And the ultimate insult of this bill is that it may lead to truly cruel treatment of dogs—euthanizing happy, healthy dogs.  The bill states:

“Animals found in the possession or custody of an unlicensed commercial breeder who has been convicted of acting as an unlicensed commercial breeder within the past five years shall be subject to immediate seizure and impoundment and upon conviction of the unlicensed commercial breeder, shall become subject to sale or euthanasia in the discretion of the Director.” 

In other words, people who do not consider themselves “commercial breeders” could have their animals seized and put to death if it is determined they should have been licensed previously.  Someone who was found not in compliance with the law once, thought they had taken the steps necessary to get in compliance without having to become a “licensed commercial breeder,” but were subsequently found to still not be in compliance, could have their animals seized.  If you consider that the care given these animals could easily exceed the arbitrary standards that may be established under SB 460, this bill will create situations where healthy, happy animals are taken from their caring owners, and then destroyed.  Animals can be killed simply because caring owners don’t fully understand this arbitrary licensing scheme.

Finally, with the North Carolina General Assembly mired in debate over budget shortfalls, and discussing cutbacks on programs that affect countless North Carolinians, should the North Carolina Senate really be considering a new program that will cost money the state doesn’t have to spend?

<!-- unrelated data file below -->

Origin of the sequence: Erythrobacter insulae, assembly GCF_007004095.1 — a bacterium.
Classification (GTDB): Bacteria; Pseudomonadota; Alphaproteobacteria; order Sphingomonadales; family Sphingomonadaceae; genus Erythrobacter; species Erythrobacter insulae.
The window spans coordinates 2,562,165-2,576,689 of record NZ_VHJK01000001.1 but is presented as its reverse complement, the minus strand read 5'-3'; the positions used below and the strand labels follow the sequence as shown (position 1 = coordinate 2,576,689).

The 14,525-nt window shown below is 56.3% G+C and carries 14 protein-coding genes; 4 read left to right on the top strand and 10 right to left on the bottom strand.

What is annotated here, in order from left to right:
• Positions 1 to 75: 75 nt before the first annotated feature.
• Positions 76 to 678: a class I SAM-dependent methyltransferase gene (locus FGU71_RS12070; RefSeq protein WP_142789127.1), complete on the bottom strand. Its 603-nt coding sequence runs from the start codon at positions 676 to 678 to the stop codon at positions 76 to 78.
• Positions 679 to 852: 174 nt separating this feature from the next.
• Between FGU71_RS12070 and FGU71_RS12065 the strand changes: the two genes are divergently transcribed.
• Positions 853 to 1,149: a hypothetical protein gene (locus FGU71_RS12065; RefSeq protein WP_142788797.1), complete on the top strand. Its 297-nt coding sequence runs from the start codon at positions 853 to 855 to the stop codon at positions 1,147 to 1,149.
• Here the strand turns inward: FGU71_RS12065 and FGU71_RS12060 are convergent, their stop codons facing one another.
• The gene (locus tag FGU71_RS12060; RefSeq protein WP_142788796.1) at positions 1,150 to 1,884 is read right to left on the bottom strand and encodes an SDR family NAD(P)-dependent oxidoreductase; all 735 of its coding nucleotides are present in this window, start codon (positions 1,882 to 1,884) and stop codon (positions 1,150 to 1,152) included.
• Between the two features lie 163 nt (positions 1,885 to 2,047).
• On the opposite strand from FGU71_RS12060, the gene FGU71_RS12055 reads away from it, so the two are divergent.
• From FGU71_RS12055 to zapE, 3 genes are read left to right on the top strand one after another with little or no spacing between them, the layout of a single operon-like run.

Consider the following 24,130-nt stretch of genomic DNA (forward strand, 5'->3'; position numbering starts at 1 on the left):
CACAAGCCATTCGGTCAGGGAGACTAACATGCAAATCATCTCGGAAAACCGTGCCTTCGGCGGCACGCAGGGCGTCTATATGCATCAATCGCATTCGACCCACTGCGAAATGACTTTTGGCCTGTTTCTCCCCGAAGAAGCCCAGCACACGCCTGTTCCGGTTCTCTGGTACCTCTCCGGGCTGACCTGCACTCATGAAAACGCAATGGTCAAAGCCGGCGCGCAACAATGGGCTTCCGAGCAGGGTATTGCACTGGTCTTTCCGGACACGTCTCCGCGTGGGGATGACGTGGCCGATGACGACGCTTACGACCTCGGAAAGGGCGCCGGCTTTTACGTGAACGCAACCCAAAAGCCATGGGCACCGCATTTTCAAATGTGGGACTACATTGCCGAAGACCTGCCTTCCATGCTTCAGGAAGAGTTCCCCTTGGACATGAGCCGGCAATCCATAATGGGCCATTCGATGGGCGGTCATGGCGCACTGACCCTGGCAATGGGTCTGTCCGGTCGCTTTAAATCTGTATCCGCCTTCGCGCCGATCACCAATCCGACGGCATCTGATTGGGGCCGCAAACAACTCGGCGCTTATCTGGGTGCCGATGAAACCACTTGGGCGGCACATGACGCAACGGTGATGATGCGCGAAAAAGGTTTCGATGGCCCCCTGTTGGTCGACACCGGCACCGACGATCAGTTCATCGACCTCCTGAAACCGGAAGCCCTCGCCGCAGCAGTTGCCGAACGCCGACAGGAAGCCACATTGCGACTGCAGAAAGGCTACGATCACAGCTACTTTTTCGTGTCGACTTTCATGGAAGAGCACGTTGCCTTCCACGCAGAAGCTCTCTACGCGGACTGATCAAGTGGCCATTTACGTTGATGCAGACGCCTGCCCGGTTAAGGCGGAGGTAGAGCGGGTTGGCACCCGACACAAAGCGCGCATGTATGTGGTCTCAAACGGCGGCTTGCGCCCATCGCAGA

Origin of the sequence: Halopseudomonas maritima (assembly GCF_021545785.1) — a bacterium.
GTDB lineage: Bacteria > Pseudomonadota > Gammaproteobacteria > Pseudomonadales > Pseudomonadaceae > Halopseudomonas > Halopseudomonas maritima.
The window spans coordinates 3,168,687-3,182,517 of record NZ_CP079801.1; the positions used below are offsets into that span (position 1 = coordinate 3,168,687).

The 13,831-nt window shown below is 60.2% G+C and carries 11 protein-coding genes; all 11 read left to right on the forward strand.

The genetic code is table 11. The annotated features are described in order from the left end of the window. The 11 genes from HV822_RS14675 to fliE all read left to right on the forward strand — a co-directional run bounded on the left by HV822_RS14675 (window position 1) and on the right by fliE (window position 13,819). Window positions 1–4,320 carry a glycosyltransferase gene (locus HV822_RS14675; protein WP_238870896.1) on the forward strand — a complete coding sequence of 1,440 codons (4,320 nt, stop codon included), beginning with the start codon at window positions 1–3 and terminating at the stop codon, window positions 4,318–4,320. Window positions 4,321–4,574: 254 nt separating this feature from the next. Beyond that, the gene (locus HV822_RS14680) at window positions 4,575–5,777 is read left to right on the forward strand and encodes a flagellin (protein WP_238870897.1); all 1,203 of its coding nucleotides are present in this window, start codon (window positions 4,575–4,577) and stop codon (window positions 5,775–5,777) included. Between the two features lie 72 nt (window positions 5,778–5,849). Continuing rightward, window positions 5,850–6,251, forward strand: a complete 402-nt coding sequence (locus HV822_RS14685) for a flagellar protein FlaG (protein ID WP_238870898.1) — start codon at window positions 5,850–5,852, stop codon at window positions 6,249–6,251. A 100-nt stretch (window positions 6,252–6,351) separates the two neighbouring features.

Existing laws are already available to address the cruel treatment of dogs.  People who mistreat dogs can be, and are being, prosecuted under these laws.  SB 460 is simply a deeply flawed, unnecessary bill, which has at its heart the anti-hunting, anti-dog breeder agenda of HSUS.

The Senate Finance Committee reported SB 460 out of committee, and it is now scheduled for a floor vote on July 8Please contact members of that committee and let them know how disappointed you are with Tuesday’s results, and that you would like to know how they voted.  To contact the members of the committee, please click
here.  Please also contact your State Senator and urge him or her to oppose SB 460 when it is brought up for consideration on the Senate floor. To contact your Senator, please click here.